Fraudulent Recruiting?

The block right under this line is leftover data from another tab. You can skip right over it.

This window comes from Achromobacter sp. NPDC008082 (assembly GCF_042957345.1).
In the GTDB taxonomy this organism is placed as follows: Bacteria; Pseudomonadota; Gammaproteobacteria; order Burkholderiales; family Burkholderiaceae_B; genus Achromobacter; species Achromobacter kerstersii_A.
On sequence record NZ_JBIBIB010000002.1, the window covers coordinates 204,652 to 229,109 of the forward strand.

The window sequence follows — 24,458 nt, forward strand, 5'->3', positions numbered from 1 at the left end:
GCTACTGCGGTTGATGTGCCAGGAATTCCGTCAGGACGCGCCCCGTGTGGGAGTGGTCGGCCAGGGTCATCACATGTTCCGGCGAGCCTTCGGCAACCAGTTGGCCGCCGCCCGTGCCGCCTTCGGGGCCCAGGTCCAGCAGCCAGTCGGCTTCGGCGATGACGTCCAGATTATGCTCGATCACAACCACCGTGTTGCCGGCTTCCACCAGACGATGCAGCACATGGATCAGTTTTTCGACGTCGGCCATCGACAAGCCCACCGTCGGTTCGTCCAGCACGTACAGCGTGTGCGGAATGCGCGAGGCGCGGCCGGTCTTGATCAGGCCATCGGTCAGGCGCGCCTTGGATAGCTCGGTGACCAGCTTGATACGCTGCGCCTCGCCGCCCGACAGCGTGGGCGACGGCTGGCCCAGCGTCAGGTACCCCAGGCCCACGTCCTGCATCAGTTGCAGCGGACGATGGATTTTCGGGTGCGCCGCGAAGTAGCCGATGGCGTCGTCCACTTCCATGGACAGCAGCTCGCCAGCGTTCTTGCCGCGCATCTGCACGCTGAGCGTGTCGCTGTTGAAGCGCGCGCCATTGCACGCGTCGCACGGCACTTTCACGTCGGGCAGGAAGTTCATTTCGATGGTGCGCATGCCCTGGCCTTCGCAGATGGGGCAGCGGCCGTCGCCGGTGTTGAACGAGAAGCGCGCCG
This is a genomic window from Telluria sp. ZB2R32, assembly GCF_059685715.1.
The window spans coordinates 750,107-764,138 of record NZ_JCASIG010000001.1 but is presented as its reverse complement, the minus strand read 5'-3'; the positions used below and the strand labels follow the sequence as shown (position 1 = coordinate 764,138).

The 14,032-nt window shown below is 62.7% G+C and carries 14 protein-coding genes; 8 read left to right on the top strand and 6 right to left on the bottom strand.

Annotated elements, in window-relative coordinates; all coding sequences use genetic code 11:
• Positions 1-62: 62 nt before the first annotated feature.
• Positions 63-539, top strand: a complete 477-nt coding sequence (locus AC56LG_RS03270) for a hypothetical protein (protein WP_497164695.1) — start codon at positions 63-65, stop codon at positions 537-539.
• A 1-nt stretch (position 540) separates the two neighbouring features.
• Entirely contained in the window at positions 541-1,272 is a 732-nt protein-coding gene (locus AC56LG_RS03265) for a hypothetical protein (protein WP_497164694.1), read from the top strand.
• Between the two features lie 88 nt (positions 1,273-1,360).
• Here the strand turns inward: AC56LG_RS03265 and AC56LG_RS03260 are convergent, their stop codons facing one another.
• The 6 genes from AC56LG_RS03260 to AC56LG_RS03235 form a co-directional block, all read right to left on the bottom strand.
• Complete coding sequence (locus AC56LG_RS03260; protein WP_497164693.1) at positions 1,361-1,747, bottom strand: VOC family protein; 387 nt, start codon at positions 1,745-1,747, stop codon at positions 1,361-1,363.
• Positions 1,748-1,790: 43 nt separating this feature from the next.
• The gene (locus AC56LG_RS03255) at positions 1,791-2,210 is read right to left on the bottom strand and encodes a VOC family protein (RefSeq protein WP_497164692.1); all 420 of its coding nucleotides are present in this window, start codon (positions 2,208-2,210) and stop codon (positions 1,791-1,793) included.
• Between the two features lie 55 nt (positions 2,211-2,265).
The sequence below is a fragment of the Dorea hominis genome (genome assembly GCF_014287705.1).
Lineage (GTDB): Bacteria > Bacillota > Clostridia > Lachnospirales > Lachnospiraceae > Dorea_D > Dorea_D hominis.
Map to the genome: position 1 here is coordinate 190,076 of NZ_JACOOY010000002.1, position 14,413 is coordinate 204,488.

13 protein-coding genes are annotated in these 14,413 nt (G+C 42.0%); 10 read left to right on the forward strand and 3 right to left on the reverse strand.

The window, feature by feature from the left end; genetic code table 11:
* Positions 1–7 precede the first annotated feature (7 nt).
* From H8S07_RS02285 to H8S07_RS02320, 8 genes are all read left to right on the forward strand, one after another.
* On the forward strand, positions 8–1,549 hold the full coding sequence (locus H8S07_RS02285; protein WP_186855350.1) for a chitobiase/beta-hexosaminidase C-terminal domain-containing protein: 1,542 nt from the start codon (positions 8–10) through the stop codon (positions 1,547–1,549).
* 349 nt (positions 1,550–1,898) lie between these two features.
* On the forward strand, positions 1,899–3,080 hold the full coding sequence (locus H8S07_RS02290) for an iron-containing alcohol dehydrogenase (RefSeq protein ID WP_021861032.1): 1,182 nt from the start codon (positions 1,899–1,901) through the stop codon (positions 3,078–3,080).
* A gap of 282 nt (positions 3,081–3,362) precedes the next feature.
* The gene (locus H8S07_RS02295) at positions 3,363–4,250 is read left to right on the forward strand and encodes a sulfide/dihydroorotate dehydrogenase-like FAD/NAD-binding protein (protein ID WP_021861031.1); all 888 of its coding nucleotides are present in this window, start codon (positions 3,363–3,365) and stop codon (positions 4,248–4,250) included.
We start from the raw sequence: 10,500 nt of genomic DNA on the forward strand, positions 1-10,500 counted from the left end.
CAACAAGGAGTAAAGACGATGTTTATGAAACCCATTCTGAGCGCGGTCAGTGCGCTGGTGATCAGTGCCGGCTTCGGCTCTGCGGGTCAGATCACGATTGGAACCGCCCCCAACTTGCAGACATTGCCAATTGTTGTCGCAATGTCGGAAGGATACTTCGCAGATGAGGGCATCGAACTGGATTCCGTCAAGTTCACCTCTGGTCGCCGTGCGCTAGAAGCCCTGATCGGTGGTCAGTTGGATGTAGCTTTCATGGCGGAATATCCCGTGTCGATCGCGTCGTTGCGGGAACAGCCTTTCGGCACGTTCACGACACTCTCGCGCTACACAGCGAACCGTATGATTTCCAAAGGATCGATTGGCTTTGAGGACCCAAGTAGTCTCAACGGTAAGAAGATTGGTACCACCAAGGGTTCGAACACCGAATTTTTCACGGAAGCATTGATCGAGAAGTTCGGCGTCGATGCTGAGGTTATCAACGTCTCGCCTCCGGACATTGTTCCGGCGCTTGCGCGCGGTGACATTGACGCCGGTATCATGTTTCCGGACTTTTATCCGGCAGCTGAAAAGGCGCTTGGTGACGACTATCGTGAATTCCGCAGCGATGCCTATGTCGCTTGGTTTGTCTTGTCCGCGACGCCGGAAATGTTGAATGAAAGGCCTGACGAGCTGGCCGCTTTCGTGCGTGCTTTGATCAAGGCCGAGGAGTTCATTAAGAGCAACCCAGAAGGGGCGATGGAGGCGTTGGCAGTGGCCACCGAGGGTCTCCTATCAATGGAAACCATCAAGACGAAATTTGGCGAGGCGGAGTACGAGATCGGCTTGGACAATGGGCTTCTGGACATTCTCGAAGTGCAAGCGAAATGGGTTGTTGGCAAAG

first_imgOne of the many conventional wisdoms in HR is that it is important to increase the diversity of the applicant pool by posting positions and recruiting externally. I could not agree more, except when I disagree.Let’s look at the case of the vacant Marketing Director position of Company ABC. Renee is a Vice President of Marketing and wants to promote Alexa into the vacant position.Following the conventional wisdom relative to increasing diversity, HR strongly encourages Renee to post internally and to recruit externally. Renee reluctantly agrees in response to HR’s persistent encouragement.There are three (3) very strong final candidates. Ultimately, Renee goes with her first choice, Alexa, and promotes her.Alexa is a white woman.  One of the unsuccessful external candidates, Max, is a man of color.When Max looks at Alexa’s credentials as she has described them on a social media profile, he concludes he is more qualified than she and files a charge of discrimination with the EEOC alleging race and gender bias and ultimately sues in court.When deposed, Renee admits, as she must, that she really knew whom she wanted to hire before opening up the position to internal posting and external recruiting. As a result, a number of candidates invested time and emotional energy on an opportunity that was an oasis.How do you think a jury will feel about applicants being played this way? In this case, I am with the plaintiff and not the defendant.What would have happened if the position has not been posted internally and externally? Alexa would have gotten the job but there probably would not have been a charge, let alone a lawsuit.When the deal is effectively sealed, the posting has a fraudulent feel to it and does nothing more than create a pool of potential litigants. Legal and fairness considerations argue against posting in these circumstances.Some employers still post or recruit in these circumstances but add something to the effect “strong internal candidate identified.” This is not transparency but a transparent hedge that may invite attack.I don’t foresee it. I have seen it. So let’s go back to the general recommendation of not posting when you know who you are going to hire.Of course, make sure your policy on posting does not lock you into posting all vacant positions. If the policy states or suggests that you will post in all circumstances, then your failure to post may be used as evidence of discrimination.HR policies need to be drafted to allow for exceptions to general rules to reflect the need for agility in the business world. But let’s not stop there.Where an exception is made, document contemporaneously the legitimate non-discriminatory reason for the exception. This will mitigate, not eliminate, the risk of not posting.Yes, in the case of the vacant Marketing Manager position, there are risks no matter what you do. That’s why HR needs to think more about managing as opposed to avoiding risk.It’s a bit uncomfortable. Once we accept this, we can get more comfortable with it.last_img read more